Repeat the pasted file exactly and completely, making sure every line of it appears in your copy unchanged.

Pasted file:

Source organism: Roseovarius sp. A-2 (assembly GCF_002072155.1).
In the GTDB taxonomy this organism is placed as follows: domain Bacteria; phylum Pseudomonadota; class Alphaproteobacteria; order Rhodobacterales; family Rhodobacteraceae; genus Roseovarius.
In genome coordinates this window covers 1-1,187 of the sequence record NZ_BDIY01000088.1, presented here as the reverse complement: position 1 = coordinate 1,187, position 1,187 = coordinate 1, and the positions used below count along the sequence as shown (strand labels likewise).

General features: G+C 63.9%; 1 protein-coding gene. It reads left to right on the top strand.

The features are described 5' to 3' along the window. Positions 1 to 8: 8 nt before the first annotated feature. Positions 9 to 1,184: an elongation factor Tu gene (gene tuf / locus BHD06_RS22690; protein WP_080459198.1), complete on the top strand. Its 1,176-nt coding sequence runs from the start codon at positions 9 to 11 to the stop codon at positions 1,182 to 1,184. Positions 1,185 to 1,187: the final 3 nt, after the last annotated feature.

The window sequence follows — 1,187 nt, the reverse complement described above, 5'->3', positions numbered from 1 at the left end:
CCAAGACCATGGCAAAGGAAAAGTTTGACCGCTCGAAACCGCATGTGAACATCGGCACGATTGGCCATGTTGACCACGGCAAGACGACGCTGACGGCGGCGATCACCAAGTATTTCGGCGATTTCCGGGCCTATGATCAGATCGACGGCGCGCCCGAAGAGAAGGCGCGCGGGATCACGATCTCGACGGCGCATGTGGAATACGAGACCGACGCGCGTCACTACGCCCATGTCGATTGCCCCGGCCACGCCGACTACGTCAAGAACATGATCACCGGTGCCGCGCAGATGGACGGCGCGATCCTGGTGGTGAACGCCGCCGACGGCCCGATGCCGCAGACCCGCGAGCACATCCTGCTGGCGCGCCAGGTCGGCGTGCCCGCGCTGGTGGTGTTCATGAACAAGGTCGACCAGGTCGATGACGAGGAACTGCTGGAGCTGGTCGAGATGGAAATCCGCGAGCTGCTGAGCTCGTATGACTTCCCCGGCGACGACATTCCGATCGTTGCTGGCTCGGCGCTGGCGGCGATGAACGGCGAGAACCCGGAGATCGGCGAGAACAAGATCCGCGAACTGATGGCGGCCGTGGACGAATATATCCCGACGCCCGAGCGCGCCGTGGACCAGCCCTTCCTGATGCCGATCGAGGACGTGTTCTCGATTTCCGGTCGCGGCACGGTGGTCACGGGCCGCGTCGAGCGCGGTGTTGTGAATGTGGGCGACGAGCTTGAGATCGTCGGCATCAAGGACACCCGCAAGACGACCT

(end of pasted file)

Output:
Source organism: Roseovarius sp. A-2 (assembly GCF_002072155.1).
In the GTDB taxonomy this organism is placed as follows: domain Bacteria; phylum Pseudomonadota; class Alphaproteobacteria; order Rhodobacterales; family Rhodobacteraceae; genus Roseovarius.
In genome coordinates this window covers 1-1,187 of the sequence record NZ_BDIY01000088.1, presented here as the reverse complement: position 1 = coordinate 1,187, position 1,187 = coordinate 1, and the positions used below count along the sequence as shown (strand labels likewise).

General features: G+C 63.9%; 1 protein-coding gene. It reads left to right on the top strand.

The features are described 5' to 3' along the window. Positions 1 to 8: 8 nt before the first annotated feature. Positions 9 to 1,184: an elongation factor Tu gene (gene tuf / locus BHD06_RS22690; protein WP_080459198.1), complete on the top strand. Its 1,176-nt coding sequence runs from the start codon at positions 9 to 11 to the stop codon at positions 1,182 to 1,184. Positions 1,185 to 1,187: the final 3 nt, after the last annotated feature.

The window sequence follows — 1,187 nt, the reverse complement described above, 5'->3', positions numbered from 1 at the left end:
CCAAGACCATGGCAAAGGAAAAGTTTGACCGCTCGAAACCGCATGTGAACATCGGCACGATTGGCCATGTTGACCACGGCAAGACGACGCTGACGGCGGCGATCACCAAGTATTTCGGCGATTTCCGGGCCTATGATCAGATCGACGGCGCGCCCGAAGAGAAGGCGCGCGGGATCACGATCTCGACGGCGCATGTGGAATACGAGACCGACGCGCGTCACTACGCCCATGTCGATTGCCCCGGCCACGCCGACTACGTCAAGAACATGATCACCGGTGCCGCGCAGATGGACGGCGCGATCCTGGTGGTGAACGCCGCCGACGGCCCGATGCCGCAGACCCGCGAGCACATCCTGCTGGCGCGCCAGGTCGGCGTGCCCGCGCTGGTGGTGTTCATGAACAAGGTCGACCAGGTCGATGACGAGGAACTGCTGGAGCTGGTCGAGATGGAAATCCGCGAGCTGCTGAGCTCGTATGACTTCCCCGGCGACGACATTCCGATCGTTGCTGGCTCGGCGCTGGCGGCGATGAACGGCGAGAACCCGGAGATCGGCGAGAACAAGATCCGCGAACTGATGGCGGCCGTGGACGAATATATCCCGACGCCCGAGCGCGCCGTGGACCAGCCCTTCCTGATGCCGATCGAGGACGTGTTCTCGATTTCCGGTCGCGGCACGGTGGTCACGGGCCGCGTCGAGCGCGGTGTTGTGAATGTGGGCGACGAGCTTGAGATCGTCGGCATCAAGGACACCCGCAAGACGACCT